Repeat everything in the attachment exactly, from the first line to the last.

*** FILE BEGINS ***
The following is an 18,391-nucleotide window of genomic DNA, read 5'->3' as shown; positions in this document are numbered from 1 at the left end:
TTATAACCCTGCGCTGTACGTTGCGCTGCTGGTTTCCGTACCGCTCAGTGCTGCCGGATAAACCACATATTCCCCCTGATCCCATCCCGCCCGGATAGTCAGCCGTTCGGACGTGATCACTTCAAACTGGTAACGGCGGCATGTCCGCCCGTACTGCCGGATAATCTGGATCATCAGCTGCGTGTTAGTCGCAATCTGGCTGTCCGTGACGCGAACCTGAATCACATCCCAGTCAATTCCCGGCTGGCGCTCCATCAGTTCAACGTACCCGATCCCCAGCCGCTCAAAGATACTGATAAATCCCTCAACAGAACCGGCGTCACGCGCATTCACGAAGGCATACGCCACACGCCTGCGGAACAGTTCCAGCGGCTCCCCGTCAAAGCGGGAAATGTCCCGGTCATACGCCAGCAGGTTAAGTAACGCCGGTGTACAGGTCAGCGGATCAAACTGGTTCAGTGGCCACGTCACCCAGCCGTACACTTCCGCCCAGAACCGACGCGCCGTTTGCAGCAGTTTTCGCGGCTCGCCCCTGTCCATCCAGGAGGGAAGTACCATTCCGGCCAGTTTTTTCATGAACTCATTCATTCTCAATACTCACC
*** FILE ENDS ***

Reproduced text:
The following is an 18,391-nucleotide window of genomic DNA, read 5'->3' as shown; positions in this document are numbered from 1 at the left end:
TTATAACCCTGCGCTGTACGTTGCGCTGCTGGTTTCCGTACCGCTCAGTGCTGCCGGATAAACCACATATTCCCCCTGATCCCATCCCGCCCGGATAGTCAGCCGTTCGGACGTGATCACTTCAAACTGGTAACGGCGGCATGTCCGCCCGTACTGCCGGATAATCTGGATCATCAGCTGCGTGTTAGTCGCAATCTGGCTGTCCGTGACGCGAACCTGAATCACATCCCAGTCAATTCCCGGCTGGCGCTCCATCAGTTCAACGTACCCGATCCCCAGCCGCTCAAAGATACTGATAAATCCCTCAACAGAACCGGCGTCACGCGCATTCACGAAGGCATACGCCACACGCCTGCGGAACAGTTCCAGCGGCTCCCCGTCAAAGCGGGAAATGTCCCGGTCATACGCCAGCAGGTTAAGTAACGCCGGTGTACAGGTCAGCGGATCAAACTGGTTCAGTGGCCACGTCACCCAGCCGTACACTTCCGCCCAGAACCGACGCGCCGTTTGCAGCAGTTTTCGCGGCTCGCCCCTGTCCATCCAGGAGGGAAGTACCATTCCGGCCAGTTTTTTCATGAACTCATTCATTCTCAATACTCACC